AL Kennedy’s novel Serious Sweet unfolds over the course of 24 hours in the lives of Meg, a bankrupt accountant and recovering alcoholic, and Jon, a senior civil servant still reeling from his divorce and on the brink of taking an action that risks his career for his principles. They meet because Jon, in an effort to ward off loneliness, has started a letter-writing service whereby he, using a pseudonym, writes letters to lonely women. He and Meg forge an unexpected connection, however, sensing that underneath their superficially opposing worlds, they have something in common.
It is as much a novel about city life, particularly in London, as it is about loneliness and human connection. The events of the day are peppered with vignettes of London life — the view from Telegraph Hill, in south London, where Meg lives; interactions with passive-aggressive taxi drivers; unremarkable Tube journeys — that give the novel a real energy and sense of motion, even though not very much happens. It’s a fun book to read when you’re in London: I was sitting on the 453 bus just as I was reading a scene that featured it, and the Charing Cross Road, London Bridge and South Ken are among the other locations that appear.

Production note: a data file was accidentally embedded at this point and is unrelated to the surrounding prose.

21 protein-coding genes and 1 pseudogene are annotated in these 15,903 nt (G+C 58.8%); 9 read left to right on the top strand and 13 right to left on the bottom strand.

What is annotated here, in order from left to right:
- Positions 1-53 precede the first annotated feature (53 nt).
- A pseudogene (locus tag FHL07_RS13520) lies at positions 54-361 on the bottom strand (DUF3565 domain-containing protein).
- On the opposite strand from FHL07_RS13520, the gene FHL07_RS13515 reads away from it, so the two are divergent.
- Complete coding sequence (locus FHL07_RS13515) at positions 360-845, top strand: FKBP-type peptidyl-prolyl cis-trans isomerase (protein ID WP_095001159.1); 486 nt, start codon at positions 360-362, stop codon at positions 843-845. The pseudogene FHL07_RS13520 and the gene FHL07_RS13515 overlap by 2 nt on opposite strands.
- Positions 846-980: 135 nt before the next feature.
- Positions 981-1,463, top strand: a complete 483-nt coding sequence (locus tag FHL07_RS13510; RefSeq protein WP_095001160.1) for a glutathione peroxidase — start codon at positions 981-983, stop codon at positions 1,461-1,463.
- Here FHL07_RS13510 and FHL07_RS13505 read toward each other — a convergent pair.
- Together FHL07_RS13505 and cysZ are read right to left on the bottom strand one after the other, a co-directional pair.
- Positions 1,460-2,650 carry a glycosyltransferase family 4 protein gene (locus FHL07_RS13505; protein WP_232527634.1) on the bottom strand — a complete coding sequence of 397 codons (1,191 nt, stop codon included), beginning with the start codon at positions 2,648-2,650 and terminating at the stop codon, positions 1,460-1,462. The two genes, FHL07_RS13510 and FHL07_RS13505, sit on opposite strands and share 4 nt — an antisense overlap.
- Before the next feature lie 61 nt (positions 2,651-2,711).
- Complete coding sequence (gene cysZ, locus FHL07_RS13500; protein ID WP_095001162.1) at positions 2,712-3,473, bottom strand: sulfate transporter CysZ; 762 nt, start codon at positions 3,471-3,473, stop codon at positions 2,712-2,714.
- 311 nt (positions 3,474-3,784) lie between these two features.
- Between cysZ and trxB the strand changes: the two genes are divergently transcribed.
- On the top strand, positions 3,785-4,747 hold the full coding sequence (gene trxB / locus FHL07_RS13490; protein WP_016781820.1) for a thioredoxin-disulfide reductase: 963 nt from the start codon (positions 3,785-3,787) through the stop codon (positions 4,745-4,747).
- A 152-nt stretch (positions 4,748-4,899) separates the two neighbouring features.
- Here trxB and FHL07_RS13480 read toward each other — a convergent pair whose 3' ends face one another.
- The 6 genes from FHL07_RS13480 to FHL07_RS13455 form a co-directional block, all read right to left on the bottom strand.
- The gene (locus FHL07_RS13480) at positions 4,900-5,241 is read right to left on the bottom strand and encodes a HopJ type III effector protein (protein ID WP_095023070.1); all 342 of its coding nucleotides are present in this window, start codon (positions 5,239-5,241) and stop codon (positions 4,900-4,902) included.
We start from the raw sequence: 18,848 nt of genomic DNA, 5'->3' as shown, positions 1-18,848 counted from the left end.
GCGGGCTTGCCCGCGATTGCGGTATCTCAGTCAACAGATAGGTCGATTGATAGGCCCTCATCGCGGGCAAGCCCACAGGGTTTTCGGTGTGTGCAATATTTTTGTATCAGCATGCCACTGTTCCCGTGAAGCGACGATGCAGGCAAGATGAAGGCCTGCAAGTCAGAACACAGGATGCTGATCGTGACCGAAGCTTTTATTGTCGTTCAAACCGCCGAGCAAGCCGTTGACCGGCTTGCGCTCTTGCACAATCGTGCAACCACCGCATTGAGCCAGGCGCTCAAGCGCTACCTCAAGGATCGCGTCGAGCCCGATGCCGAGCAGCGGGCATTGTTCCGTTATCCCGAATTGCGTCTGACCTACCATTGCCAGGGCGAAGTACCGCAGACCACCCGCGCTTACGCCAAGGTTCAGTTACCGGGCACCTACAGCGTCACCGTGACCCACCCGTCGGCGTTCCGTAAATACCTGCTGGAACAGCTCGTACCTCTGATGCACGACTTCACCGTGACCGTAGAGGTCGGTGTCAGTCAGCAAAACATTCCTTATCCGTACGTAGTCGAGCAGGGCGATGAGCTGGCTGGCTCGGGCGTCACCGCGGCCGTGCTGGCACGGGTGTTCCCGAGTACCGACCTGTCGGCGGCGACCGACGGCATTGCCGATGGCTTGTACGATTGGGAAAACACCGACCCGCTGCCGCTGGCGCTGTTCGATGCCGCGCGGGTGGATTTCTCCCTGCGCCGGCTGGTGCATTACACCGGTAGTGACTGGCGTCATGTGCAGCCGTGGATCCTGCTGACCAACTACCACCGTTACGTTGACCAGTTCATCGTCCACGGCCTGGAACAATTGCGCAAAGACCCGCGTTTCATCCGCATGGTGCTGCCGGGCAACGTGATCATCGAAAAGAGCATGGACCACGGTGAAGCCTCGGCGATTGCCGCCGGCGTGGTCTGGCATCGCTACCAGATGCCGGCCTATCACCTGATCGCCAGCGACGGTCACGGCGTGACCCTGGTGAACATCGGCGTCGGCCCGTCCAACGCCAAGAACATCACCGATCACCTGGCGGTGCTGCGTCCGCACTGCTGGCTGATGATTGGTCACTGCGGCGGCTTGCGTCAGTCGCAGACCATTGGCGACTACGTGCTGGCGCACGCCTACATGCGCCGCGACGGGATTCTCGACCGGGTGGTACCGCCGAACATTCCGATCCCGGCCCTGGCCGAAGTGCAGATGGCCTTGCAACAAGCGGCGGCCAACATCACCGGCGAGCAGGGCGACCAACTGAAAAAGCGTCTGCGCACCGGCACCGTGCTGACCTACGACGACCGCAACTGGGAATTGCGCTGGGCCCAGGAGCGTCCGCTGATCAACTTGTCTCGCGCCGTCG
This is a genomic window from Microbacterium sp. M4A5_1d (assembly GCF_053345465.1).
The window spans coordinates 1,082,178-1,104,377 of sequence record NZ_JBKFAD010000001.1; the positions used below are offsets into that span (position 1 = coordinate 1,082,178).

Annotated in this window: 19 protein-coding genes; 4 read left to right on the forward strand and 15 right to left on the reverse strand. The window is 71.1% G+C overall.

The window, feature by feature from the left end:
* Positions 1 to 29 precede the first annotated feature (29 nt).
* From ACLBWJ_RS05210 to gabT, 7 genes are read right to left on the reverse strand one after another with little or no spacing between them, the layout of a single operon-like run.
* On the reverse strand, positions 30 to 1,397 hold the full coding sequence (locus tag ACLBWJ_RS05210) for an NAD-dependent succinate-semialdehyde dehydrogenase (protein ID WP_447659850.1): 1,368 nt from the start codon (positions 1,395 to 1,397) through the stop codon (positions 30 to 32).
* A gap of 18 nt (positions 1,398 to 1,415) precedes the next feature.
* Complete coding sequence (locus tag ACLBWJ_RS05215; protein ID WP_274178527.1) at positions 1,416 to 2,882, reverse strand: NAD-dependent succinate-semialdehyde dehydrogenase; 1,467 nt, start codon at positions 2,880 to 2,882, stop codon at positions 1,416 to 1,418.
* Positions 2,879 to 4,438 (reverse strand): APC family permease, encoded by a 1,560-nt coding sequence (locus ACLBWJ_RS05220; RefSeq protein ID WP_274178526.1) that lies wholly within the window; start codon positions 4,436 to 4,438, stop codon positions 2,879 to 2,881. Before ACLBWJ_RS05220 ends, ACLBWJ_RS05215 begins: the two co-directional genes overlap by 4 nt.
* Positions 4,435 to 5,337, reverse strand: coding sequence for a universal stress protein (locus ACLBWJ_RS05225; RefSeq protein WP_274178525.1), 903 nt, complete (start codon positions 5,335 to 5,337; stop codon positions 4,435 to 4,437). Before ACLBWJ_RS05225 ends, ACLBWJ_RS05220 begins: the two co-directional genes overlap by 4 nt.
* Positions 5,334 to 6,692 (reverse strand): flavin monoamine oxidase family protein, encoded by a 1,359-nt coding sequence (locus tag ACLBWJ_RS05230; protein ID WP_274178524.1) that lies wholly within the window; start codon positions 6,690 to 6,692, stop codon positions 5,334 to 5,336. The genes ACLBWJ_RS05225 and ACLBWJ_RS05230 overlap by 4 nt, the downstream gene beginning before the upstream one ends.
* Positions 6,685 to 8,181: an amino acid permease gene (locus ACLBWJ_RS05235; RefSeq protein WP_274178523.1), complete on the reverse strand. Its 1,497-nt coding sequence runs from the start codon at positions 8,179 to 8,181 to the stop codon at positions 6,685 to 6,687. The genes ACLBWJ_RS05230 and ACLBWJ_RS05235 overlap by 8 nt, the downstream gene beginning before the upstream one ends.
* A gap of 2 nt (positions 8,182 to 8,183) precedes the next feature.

In the wrong hands, this could easily slip into tedious mundanity but Kennedy has a sharp eye and her keen observations elevate her prose into something almost poetic. Although we only get a 24-hour snapshot into the lives of Meg and Jon, more of their back stories is revealed through flashbacks and reveries. The central tension of whether they will indeed be able to meet up on this particular day and, more broadly, whether they have a future together, is a surprisingly suspenseful one, in part because Kennedy’s two protagonists are, while far from perfect, utterly relatable and sympathetic.
You wouldn't call Serious Sweet a page-turner, but it is both serious and sweet, as well as warm, rich and intricate.